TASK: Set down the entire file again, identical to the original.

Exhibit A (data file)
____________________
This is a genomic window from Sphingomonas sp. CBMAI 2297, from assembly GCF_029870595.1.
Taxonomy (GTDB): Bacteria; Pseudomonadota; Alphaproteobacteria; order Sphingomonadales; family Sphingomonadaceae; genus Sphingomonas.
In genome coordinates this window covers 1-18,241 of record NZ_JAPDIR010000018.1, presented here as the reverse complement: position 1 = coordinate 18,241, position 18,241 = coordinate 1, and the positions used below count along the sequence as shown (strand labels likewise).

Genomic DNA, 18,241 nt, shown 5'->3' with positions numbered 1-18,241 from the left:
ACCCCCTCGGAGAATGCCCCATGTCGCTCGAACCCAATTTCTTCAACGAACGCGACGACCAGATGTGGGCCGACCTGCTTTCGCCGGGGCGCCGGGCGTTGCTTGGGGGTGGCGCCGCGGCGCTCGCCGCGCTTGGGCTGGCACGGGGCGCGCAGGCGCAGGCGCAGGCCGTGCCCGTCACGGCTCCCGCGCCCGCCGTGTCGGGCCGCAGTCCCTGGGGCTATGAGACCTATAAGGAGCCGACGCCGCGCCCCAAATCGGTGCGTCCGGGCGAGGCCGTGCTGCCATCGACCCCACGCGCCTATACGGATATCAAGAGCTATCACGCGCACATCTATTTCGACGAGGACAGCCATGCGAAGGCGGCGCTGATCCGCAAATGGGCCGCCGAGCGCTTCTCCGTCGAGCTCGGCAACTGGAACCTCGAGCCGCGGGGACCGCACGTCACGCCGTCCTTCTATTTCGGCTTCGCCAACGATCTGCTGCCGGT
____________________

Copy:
This is a genomic window from Sphingomonas sp. CBMAI 2297, from assembly GCF_029870595.1.
Taxonomy (GTDB): Bacteria; Pseudomonadota; Alphaproteobacteria; order Sphingomonadales; family Sphingomonadaceae; genus Sphingomonas.
In genome coordinates this window covers 1-18,241 of record NZ_JAPDIR010000018.1, presented here as the reverse complement: position 1 = coordinate 18,241, position 18,241 = coordinate 1, and the positions used below count along the sequence as shown (strand labels likewise).

Genomic DNA, 18,241 nt, shown 5'->3' with positions numbered 1-18,241 from the left:
ACCCCCTCGGAGAATGCCCCATGTCGCTCGAACCCAATTTCTTCAACGAACGCGACGACCAGATGTGGGCCGACCTGCTTTCGCCGGGGCGCCGGGCGTTGCTTGGGGGTGGCGCCGCGGCGCTCGCCGCGCTTGGGCTGGCACGGGGCGCGCAGGCGCAGGCGCAGGCCGTGCCCGTCACGGCTCCCGCGCCCGCCGTGTCGGGCCGCAGTCCCTGGGGCTATGAGACCTATAAGGAGCCGACGCCGCGCCCCAAATCGGTGCGTCCGGGCGAGGCCGTGCTGCCATCGACCCCACGCGCCTATACGGATATCAAGAGCTATCACGCGCACATCTATTTCGACGAGGACAGCCATGCGAAGGCGGCGCTGATCCGCAAATGGGCCGCCGAGCGCTTCTCCGTCGAGCTCGGCAACTGGAACCTCGAGCCGCGGGGACCGCACGTCACGCCGTCCTTCTATTTCGGCTTCGCCAACGATCTGCTGCCGGT